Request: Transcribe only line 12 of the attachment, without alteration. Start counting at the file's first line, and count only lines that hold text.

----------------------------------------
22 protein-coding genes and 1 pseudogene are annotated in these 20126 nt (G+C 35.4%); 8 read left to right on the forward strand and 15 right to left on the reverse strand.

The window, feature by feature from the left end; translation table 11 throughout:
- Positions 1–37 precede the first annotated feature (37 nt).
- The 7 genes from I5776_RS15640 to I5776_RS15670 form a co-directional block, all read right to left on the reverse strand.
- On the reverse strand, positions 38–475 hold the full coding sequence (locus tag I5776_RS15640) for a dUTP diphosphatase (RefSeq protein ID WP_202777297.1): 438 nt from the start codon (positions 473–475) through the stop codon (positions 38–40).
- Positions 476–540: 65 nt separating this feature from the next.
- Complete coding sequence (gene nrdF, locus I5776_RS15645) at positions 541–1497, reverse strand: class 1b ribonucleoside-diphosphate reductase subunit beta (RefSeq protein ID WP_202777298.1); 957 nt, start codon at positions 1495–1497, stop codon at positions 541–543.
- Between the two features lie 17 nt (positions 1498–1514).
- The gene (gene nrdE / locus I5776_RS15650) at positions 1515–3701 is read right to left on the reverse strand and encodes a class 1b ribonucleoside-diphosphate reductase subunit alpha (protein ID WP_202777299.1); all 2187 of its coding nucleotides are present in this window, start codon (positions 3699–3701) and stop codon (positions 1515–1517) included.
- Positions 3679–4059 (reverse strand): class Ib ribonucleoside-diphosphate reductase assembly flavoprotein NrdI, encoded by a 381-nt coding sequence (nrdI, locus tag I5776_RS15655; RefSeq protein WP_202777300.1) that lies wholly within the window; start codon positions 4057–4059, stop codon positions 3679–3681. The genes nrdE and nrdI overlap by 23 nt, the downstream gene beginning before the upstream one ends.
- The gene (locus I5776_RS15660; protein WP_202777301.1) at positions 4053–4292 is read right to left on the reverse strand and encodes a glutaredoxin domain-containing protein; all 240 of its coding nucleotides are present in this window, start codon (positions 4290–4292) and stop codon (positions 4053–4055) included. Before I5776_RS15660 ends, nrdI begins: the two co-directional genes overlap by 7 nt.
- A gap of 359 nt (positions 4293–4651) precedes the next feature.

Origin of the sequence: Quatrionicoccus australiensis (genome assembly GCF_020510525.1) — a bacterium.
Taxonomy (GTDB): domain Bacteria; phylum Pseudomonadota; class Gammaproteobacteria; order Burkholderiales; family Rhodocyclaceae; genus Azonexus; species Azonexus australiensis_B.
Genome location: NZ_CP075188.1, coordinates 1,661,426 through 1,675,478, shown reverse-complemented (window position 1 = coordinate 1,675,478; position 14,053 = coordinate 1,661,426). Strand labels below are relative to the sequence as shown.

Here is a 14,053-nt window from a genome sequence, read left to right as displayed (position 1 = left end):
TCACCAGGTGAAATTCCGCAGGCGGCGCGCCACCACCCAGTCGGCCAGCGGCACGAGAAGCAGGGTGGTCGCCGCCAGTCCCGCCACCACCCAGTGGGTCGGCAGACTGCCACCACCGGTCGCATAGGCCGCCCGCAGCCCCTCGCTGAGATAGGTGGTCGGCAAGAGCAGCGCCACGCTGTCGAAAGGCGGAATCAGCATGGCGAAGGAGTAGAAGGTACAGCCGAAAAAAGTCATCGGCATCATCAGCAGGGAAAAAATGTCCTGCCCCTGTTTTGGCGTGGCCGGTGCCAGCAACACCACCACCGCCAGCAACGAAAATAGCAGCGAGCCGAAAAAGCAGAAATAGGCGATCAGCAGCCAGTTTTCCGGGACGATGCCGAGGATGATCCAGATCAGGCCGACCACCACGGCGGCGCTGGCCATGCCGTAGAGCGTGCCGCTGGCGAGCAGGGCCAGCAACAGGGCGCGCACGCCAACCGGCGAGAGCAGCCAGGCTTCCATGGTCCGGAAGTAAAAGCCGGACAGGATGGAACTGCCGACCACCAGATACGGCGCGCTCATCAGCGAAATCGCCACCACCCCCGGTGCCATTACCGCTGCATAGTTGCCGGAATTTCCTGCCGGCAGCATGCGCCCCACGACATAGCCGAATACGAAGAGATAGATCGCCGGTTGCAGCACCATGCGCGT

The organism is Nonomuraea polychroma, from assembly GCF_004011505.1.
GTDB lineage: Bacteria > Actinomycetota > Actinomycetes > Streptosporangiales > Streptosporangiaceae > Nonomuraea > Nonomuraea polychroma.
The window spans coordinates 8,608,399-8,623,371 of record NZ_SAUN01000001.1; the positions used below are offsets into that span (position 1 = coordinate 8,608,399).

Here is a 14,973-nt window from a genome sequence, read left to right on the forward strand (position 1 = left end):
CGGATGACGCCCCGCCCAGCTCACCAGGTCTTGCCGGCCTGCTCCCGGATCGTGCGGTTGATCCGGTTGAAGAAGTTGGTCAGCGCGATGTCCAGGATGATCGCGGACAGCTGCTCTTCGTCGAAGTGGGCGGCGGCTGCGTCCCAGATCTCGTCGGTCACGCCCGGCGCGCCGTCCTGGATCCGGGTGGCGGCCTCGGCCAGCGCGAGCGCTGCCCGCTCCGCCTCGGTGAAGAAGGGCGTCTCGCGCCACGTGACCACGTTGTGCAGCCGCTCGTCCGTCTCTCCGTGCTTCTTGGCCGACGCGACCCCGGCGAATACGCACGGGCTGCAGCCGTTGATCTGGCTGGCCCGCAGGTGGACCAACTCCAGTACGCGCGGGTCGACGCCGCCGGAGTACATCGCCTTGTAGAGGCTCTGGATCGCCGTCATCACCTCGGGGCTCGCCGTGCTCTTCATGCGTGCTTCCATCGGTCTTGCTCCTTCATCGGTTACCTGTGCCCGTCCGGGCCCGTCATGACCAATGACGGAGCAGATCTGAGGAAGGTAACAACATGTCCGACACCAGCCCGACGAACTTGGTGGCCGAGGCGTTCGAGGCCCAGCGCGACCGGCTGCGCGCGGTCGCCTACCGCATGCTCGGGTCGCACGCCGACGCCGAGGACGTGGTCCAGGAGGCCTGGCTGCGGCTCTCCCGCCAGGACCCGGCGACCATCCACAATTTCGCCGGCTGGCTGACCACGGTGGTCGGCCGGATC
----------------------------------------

- A gap of 359 nt (positions 4293–4651) precedes the next feature.